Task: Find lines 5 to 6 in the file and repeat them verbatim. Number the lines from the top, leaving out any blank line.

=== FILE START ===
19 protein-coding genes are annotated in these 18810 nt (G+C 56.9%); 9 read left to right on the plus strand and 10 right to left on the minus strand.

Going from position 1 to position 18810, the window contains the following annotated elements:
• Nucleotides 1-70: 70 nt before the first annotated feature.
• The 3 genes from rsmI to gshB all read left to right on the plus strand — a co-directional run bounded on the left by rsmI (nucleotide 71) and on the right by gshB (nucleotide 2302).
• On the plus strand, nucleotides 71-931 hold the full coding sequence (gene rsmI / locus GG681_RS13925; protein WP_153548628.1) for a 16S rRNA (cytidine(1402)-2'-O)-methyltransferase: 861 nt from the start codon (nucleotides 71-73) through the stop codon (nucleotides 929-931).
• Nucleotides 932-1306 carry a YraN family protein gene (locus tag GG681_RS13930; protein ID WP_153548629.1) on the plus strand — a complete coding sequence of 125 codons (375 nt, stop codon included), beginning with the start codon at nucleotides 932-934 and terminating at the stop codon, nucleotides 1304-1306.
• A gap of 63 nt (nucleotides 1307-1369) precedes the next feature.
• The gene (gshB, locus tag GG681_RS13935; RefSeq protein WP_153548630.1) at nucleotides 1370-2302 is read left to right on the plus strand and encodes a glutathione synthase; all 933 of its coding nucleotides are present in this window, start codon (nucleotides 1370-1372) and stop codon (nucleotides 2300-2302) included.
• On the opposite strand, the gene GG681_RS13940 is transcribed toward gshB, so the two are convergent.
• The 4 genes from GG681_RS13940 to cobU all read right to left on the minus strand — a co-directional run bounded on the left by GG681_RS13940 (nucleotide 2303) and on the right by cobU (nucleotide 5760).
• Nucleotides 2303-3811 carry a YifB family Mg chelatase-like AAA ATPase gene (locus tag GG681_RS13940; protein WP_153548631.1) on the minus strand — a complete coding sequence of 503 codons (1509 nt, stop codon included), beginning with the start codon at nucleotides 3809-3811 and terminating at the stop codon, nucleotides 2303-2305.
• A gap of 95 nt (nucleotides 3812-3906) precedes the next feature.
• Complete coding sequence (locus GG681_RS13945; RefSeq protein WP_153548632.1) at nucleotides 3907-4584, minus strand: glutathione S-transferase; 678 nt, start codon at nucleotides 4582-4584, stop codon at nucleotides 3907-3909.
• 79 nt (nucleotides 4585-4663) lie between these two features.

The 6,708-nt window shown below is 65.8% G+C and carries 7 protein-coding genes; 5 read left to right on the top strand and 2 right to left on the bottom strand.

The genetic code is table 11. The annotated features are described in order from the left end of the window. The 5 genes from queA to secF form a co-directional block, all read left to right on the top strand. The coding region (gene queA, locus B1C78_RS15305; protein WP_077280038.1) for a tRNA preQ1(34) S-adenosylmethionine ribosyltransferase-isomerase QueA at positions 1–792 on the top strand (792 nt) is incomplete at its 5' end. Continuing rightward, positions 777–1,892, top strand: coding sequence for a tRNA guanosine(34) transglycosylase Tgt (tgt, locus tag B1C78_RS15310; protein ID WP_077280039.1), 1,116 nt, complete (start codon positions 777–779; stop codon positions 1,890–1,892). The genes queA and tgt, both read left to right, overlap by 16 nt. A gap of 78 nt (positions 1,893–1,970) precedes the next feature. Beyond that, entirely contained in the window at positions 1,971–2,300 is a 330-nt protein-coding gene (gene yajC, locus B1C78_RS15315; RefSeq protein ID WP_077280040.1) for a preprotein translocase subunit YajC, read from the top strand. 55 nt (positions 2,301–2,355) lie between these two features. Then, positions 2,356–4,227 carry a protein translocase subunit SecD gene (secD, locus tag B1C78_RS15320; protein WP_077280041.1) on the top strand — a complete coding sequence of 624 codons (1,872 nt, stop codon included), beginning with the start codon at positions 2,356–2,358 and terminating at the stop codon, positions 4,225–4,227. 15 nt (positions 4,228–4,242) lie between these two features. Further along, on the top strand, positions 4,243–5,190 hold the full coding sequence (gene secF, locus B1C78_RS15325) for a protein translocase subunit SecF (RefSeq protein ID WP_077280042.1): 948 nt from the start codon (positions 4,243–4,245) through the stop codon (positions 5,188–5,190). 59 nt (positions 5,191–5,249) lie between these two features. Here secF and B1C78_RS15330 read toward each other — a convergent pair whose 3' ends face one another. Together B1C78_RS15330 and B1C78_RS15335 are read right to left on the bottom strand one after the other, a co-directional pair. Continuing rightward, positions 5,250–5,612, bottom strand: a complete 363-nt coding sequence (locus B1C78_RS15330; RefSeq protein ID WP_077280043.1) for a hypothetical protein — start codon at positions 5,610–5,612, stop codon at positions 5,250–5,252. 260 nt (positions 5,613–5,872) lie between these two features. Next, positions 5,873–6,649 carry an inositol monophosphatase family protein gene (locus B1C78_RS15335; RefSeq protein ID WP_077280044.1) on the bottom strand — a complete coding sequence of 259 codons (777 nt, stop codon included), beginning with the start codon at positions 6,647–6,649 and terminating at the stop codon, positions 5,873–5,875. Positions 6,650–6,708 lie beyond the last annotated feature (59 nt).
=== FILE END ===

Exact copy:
• On the plus strand, nucleotides 71-931 hold the full coding sequence (gene rsmI / locus GG681_RS13925; protein WP_153548628.1) for a 16S rRNA (cytidine(1402)-2'-O)-methyltransferase: 861 nt from the start codon (nucleotides 71-73) through the stop codon (nucleotides 929-931).
• Nucleotides 932-1306 carry a YraN family protein gene (locus tag GG681_RS13930; protein ID WP_153548629.1) on the plus strand — a complete coding sequence of 125 codons (375 nt, stop codon included), beginning with the start codon at nucleotides 932-934 and terminating at the stop codon, nucleotides 1304-1306.